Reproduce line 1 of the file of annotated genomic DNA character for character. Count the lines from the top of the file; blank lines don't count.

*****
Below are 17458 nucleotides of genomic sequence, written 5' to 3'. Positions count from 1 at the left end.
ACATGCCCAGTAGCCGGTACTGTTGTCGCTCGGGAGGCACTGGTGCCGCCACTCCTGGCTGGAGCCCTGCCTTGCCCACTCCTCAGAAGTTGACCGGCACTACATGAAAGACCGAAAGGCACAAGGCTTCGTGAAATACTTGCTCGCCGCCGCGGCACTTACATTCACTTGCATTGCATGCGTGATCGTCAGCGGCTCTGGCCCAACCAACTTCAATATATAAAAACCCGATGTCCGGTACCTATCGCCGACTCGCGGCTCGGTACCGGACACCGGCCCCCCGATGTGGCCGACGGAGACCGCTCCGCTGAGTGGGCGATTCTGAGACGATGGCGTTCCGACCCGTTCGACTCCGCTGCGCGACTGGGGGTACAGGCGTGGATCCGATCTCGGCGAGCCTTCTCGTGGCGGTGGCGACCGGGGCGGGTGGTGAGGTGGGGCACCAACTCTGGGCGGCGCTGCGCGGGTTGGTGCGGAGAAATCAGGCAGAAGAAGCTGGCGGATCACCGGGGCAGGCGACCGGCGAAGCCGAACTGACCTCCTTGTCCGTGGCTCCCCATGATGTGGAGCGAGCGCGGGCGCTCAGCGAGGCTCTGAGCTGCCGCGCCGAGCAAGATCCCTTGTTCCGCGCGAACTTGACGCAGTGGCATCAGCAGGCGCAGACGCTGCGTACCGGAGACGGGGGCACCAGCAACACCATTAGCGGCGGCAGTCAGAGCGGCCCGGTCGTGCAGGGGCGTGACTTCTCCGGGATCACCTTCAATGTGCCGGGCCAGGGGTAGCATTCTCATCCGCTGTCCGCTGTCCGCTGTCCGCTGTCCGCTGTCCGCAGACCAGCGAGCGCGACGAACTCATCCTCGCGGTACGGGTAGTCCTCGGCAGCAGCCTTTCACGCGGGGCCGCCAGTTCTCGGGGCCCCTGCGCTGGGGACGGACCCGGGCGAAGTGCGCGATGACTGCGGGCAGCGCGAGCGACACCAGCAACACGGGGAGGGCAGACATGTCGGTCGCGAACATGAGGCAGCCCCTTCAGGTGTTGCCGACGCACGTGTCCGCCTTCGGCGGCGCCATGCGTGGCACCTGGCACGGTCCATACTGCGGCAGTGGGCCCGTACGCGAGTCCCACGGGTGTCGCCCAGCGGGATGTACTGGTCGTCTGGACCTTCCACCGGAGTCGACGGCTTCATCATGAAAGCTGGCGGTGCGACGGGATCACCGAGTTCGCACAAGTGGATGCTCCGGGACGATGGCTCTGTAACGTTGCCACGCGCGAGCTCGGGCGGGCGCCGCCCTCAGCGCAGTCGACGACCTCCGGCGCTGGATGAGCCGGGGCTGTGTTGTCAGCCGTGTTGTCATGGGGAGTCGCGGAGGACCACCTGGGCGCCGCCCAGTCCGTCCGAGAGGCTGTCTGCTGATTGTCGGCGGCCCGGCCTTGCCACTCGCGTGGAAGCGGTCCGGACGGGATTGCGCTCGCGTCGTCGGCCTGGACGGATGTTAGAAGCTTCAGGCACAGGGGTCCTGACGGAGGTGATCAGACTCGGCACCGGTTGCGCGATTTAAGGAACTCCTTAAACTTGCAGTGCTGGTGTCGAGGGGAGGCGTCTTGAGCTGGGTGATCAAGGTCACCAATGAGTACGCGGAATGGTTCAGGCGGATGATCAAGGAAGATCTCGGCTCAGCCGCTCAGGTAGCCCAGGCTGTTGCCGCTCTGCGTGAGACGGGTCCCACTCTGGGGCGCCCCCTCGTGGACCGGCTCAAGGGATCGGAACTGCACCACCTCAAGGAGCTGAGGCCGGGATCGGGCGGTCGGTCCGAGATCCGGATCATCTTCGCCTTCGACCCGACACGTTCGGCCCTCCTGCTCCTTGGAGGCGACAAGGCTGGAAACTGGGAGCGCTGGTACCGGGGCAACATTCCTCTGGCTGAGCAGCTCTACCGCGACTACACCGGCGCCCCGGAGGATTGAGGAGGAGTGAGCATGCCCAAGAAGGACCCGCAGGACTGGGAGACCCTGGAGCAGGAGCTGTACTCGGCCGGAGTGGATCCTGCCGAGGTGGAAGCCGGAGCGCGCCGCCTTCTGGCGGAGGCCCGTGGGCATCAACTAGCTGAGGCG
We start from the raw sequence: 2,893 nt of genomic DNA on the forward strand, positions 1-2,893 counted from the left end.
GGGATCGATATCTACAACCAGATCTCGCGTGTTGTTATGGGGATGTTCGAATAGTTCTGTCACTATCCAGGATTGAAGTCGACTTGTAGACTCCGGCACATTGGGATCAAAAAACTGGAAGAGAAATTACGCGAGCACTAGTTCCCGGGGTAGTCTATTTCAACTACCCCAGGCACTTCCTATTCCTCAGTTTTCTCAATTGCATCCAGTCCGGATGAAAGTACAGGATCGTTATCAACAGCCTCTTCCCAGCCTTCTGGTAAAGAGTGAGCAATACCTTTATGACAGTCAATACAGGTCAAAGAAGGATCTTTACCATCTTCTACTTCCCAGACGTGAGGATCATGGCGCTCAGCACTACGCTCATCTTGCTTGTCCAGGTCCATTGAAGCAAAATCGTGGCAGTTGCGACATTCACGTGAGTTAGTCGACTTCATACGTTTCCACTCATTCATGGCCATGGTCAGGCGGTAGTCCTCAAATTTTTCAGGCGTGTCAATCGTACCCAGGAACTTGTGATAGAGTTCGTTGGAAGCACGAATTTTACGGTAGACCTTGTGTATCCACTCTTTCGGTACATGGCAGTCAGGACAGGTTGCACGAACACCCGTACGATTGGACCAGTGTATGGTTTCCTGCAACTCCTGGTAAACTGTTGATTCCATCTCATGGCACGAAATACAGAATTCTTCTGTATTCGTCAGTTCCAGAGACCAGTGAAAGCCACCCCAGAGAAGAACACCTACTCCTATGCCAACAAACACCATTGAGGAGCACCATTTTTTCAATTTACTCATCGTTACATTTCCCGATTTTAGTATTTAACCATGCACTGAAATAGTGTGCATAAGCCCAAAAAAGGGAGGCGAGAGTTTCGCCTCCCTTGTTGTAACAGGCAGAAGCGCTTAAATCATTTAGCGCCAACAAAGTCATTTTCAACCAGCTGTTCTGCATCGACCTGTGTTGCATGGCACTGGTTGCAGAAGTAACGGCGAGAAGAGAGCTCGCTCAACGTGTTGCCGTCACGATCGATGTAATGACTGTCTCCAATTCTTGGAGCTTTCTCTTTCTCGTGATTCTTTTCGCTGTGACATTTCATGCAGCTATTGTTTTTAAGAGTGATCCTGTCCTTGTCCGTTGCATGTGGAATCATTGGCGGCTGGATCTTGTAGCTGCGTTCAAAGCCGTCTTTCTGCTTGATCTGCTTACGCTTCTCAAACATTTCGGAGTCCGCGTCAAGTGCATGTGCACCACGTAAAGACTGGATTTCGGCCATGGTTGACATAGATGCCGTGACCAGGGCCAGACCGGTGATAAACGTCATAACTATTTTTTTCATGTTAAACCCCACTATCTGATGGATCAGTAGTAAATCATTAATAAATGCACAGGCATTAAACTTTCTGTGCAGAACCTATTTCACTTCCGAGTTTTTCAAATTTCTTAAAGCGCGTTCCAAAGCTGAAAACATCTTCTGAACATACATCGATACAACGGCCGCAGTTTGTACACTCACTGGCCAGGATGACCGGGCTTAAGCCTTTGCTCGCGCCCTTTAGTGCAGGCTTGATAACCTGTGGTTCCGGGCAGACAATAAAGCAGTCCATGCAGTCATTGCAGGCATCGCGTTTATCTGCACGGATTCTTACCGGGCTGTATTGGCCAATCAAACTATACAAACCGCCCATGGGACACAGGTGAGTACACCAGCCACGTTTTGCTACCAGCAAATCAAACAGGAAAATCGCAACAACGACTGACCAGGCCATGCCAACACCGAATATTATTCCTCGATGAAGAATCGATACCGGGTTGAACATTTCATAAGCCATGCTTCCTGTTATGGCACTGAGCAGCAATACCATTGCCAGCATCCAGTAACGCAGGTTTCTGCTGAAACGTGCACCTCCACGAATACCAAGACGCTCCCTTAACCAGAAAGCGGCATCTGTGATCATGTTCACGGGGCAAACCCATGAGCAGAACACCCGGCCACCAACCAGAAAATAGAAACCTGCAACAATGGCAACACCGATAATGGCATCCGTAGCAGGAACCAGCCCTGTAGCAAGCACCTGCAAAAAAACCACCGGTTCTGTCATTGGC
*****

Below are 17458 nucleotides of genomic sequence, written 5' to 3'. Positions count from 1 at the left end.